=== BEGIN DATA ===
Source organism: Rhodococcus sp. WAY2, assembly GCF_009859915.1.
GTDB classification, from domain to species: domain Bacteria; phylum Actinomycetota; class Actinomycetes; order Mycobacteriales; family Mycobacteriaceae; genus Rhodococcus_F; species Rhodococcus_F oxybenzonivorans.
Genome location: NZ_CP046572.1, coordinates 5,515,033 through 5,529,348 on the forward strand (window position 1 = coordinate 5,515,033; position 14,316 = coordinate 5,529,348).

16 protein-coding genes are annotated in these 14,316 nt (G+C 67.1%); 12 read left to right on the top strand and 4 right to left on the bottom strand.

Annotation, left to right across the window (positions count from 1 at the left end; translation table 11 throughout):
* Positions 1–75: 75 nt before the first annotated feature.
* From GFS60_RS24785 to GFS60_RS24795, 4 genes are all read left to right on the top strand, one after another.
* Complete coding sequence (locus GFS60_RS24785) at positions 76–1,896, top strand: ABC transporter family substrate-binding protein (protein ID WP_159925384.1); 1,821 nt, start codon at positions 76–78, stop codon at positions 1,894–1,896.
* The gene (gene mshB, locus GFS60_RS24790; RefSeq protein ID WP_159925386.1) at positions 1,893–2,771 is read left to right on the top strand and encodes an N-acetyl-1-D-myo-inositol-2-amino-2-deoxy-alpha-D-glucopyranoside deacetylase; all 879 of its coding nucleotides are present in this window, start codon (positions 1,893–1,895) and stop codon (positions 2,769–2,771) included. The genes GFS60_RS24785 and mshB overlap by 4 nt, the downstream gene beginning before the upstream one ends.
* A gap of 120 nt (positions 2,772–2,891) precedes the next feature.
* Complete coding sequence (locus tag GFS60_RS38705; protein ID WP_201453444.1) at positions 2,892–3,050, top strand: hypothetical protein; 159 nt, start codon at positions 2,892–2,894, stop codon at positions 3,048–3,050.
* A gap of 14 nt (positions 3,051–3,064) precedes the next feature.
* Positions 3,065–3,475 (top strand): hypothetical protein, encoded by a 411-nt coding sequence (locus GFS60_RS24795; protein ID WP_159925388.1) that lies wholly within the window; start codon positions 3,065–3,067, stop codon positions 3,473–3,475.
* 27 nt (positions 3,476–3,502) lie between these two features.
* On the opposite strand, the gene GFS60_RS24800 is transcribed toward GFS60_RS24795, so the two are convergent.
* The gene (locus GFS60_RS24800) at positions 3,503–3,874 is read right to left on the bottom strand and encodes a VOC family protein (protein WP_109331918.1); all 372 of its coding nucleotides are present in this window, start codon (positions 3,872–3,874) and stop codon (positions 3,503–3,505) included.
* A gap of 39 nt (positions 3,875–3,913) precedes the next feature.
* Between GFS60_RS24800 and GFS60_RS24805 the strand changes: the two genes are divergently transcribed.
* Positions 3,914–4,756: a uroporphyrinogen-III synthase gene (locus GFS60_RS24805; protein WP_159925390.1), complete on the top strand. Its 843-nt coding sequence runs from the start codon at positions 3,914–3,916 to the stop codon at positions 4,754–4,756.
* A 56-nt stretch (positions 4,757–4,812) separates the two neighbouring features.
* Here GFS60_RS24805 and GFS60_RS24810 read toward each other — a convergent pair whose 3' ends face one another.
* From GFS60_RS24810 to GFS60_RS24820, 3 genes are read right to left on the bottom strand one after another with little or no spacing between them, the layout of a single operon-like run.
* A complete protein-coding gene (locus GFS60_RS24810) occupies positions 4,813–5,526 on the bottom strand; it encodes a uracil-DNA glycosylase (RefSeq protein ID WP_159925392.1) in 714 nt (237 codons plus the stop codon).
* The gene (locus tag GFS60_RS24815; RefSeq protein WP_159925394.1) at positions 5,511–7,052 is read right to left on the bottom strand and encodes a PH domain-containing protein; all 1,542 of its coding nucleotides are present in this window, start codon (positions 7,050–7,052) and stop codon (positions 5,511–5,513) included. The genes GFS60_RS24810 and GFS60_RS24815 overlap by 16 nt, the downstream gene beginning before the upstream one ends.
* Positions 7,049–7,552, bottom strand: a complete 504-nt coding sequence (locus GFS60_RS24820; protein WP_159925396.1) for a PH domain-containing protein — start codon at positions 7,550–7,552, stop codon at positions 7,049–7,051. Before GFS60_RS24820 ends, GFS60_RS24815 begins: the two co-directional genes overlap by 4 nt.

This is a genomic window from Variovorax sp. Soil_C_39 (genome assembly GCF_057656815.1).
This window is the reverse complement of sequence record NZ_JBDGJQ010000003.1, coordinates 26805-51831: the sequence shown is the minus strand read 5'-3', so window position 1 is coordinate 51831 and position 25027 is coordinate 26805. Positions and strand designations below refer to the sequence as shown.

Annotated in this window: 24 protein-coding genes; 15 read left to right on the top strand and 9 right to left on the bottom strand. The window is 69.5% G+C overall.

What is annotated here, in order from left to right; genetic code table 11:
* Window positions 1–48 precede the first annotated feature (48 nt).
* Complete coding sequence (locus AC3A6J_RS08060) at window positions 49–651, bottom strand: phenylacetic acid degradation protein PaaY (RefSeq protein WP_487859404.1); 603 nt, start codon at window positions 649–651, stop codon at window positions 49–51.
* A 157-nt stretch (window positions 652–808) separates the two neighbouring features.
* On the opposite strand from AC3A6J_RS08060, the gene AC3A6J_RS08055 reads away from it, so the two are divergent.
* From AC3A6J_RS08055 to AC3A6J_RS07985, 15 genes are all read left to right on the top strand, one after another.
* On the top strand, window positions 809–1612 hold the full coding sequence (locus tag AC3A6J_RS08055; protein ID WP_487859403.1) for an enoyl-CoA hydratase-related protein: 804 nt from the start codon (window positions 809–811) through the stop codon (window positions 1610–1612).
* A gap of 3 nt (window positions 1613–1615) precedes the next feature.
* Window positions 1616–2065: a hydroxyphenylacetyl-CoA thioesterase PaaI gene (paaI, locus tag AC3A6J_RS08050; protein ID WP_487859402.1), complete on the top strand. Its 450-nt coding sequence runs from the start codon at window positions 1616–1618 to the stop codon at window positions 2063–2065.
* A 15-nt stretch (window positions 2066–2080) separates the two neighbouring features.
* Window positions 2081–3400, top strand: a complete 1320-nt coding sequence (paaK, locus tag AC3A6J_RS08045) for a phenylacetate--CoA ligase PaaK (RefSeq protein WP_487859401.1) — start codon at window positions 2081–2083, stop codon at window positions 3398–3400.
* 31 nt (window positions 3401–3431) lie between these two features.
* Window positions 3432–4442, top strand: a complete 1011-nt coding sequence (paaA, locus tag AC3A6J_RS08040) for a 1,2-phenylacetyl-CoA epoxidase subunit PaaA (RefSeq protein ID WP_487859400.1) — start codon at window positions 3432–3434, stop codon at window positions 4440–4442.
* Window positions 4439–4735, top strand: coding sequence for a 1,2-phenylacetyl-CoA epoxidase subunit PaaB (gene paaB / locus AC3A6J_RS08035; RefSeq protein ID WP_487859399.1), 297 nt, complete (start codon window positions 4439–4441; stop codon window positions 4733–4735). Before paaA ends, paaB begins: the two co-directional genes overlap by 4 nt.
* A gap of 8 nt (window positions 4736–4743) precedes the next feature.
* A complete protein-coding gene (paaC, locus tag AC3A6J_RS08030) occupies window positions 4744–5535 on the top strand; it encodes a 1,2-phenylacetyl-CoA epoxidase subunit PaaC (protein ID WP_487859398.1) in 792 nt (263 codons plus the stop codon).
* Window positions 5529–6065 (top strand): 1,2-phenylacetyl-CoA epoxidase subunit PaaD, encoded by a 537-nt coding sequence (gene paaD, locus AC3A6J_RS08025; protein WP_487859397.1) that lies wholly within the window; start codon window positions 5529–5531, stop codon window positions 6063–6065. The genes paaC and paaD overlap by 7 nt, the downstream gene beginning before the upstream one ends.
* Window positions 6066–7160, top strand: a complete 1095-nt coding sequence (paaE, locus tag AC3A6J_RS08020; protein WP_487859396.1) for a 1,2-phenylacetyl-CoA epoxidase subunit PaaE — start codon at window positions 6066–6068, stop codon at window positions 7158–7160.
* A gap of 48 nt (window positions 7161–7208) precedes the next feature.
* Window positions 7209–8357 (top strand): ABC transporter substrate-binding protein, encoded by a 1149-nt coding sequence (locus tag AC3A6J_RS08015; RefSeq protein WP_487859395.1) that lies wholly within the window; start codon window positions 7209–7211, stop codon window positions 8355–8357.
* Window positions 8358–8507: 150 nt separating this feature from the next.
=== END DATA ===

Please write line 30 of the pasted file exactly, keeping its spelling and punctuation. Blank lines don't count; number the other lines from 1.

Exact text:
* Window positions 1–48 precede the first annotated feature (48 nt).